- Field Notes
Bioethics in the blogosphere. There is important news, and then there is important news that grabs hold of people and gets them thinking and talking: “Did you see the piece on . . . ?” “What do you think?” “What would you do?” That kind of news often has to do with bioethics.
The desire to capture diverse perspectives on bioethical issues of the day led The Hastings Center to launch Bioethics Forum nearly five years ago. Greg Kaebnick, editor of the Hastings Center Report, conceived of it as an online adjunct to the Report. Commentaries that would take at least a month to work their way through the Report’s production cycle could be posted immediately on Bioethics Forum. And the Forum might broaden our editorial tent, pulling in journalists, policy-makers, and the general public, along with the scholars, clinicians, and lawyers who were the Report’s regular readers.
At first, Bioethics Forum was as controversial as some of the topics it covered. On the one hand, The Hastings Center wanted to engage the wider community, but on the other hand, there was trepidation about what that engagement might bring—uncivil discourse, personal agendas, and so on. A few people here thought it would lower the Center’s standards because online publishing was considered inferior to print. To head off these concerns, a ground rule was established. The Forum would not be a repository of unfiltered riffs written by just anyone. It would publish essays only after they had been approved and edited.
The first Bioethics Forum piece addressed the trepidation. On March 3, 2006, Tod Chambers wrote about his experience searching for an article he had read on the Internet, only to get the message, “File not found.” “This ephemeral quality of the Internet may be why, at least for now, I do not find an online academic journal as authentic or scholarly as I do a paper journal that has a virtual twin of itself online,” he wrote.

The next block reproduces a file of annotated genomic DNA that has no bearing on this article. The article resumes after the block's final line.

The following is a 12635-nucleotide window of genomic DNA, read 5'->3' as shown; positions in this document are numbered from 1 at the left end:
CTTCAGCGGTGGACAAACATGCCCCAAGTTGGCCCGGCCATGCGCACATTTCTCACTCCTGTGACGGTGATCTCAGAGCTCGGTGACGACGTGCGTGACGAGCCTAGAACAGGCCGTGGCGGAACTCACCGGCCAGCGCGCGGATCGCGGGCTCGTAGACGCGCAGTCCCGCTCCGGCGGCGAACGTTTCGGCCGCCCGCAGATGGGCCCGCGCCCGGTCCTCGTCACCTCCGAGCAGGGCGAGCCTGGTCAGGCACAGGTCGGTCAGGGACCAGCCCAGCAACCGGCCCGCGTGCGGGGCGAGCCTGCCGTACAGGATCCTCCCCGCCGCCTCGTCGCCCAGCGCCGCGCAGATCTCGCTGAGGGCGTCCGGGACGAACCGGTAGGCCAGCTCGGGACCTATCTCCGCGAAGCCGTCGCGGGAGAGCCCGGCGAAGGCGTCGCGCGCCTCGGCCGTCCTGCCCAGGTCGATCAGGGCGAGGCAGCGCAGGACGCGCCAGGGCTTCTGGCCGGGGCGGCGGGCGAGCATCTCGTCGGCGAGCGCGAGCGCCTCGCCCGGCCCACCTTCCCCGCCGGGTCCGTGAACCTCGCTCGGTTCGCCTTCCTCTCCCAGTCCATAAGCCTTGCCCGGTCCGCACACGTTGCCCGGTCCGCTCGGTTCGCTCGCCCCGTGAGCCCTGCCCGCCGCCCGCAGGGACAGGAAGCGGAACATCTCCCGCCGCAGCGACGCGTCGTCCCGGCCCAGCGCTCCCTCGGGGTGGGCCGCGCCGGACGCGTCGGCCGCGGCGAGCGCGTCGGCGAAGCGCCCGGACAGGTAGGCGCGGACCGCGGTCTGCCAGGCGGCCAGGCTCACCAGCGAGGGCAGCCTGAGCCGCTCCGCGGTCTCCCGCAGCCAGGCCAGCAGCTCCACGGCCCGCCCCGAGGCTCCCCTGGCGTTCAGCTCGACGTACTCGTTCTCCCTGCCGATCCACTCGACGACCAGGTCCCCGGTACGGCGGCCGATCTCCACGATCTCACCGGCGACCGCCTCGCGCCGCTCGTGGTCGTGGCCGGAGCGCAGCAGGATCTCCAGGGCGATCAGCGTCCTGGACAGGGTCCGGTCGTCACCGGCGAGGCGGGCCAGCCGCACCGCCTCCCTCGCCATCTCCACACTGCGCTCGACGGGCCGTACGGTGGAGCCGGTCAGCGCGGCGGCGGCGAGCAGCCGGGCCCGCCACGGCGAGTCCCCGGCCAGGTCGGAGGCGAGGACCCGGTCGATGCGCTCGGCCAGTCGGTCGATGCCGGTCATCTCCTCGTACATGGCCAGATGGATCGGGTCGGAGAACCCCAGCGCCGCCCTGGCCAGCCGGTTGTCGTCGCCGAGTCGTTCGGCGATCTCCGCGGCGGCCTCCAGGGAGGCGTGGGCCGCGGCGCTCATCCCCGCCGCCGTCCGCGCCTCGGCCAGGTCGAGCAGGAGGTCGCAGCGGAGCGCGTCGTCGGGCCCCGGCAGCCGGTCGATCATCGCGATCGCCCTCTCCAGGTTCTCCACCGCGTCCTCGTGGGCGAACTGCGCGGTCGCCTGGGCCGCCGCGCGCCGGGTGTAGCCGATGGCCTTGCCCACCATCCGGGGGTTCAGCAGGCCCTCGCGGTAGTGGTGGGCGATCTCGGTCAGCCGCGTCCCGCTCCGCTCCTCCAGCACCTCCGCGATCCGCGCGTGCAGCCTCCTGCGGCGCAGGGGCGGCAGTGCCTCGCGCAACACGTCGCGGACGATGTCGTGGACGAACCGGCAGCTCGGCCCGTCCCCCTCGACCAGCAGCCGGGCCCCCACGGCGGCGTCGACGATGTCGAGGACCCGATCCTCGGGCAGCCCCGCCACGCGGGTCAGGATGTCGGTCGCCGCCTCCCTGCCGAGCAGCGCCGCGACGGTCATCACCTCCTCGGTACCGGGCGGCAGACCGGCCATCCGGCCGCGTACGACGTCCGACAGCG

Needless to say, a lot has changed. People are now less likely to wonder whether online publications are inferior to print than to speculate about when print publications will go exclusively online. There are so many high-quality electronic periodicals that the Pulitzer Prize committee opened its doors to them in 2009 and made its first awards to them this year.
Bioethics Forum has also changed. Our pieces have become more journalistic and in some cases investigative. While many of our original contributors are still with us, we also have many new voices. And the Forum is hooked into still newer forms of media. One fine writer recently came to us via Twitter.
These changes present editorial challenges. With new writers and more muckraking, we have raised the bar on accountability. Statements must be supported by sources. In general, there are more hyperlinks in today’s commentaries than in the earlier ones. In our investigative pieces, we labor over the line between exposing ethical wrongdoing and singling out individuals. And although ours is far from a twenty-four/seven news cycle, we have pressures common to online news outlets (the responsible ones, anyway): balancing the urgency to publish a time-sensitive piece quickly with the necessity of journalistic due diligence.
Reading through Bioethics Forum is like opening a time capsule on some of the biggest bioethics news developments of recent years and what people thought and said about them. I look forward to what tomorrow will bring. [End Page c3]